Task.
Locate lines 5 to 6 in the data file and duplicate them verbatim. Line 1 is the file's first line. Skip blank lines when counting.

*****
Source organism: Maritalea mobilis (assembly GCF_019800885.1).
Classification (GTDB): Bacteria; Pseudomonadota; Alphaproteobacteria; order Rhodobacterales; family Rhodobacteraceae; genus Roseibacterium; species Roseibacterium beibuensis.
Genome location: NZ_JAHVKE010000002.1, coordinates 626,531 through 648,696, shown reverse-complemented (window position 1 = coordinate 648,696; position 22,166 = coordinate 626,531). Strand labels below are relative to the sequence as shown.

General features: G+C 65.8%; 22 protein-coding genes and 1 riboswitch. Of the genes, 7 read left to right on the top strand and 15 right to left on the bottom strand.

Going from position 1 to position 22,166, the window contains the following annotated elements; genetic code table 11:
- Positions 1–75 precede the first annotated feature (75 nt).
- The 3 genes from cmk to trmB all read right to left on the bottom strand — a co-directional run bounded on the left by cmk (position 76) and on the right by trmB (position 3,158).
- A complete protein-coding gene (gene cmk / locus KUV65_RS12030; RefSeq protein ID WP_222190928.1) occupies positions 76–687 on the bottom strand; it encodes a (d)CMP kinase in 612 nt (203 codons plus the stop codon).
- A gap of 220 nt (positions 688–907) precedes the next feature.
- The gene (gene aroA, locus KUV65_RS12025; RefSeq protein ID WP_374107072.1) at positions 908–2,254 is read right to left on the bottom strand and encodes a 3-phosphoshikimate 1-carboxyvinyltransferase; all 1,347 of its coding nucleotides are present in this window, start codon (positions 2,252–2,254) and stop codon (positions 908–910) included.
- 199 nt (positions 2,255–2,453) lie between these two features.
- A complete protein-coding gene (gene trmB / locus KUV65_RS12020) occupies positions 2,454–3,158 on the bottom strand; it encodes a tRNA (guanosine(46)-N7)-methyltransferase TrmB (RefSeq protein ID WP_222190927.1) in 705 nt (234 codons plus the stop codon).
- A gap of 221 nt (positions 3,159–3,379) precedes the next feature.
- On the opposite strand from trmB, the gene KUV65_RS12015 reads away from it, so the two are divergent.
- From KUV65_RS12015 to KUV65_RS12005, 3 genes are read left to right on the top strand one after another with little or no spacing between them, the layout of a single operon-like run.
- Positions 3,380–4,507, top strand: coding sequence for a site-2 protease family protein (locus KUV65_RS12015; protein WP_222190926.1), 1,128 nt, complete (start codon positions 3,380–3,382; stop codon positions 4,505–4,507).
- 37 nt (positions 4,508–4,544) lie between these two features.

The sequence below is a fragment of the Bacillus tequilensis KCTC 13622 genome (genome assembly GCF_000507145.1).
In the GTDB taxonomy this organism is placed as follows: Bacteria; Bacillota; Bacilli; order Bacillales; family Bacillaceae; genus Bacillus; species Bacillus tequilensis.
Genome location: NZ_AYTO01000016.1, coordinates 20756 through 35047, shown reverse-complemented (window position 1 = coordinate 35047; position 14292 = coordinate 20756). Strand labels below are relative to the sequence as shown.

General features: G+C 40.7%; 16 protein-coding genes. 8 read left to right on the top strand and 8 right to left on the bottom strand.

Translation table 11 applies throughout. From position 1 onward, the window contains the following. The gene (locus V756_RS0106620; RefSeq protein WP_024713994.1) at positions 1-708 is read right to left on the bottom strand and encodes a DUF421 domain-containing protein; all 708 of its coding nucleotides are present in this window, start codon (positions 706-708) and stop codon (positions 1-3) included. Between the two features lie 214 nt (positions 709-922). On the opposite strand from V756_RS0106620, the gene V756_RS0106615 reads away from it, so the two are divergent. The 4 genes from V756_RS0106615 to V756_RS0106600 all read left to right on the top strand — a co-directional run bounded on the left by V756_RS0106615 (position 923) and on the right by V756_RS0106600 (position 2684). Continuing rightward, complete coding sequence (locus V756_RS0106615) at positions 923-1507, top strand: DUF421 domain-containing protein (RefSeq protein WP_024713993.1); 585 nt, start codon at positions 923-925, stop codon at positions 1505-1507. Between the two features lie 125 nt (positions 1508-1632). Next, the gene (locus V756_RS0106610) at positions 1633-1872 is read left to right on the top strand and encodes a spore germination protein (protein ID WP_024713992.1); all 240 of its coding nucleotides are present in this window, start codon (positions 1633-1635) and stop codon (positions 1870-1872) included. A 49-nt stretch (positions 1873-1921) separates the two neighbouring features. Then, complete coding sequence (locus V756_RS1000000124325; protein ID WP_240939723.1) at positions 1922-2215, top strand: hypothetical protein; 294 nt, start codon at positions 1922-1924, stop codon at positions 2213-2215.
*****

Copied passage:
Going from position 1 to position 22,166, the window contains the following annotated elements; genetic code table 11:
- Positions 1–75 precede the first annotated feature (75 nt).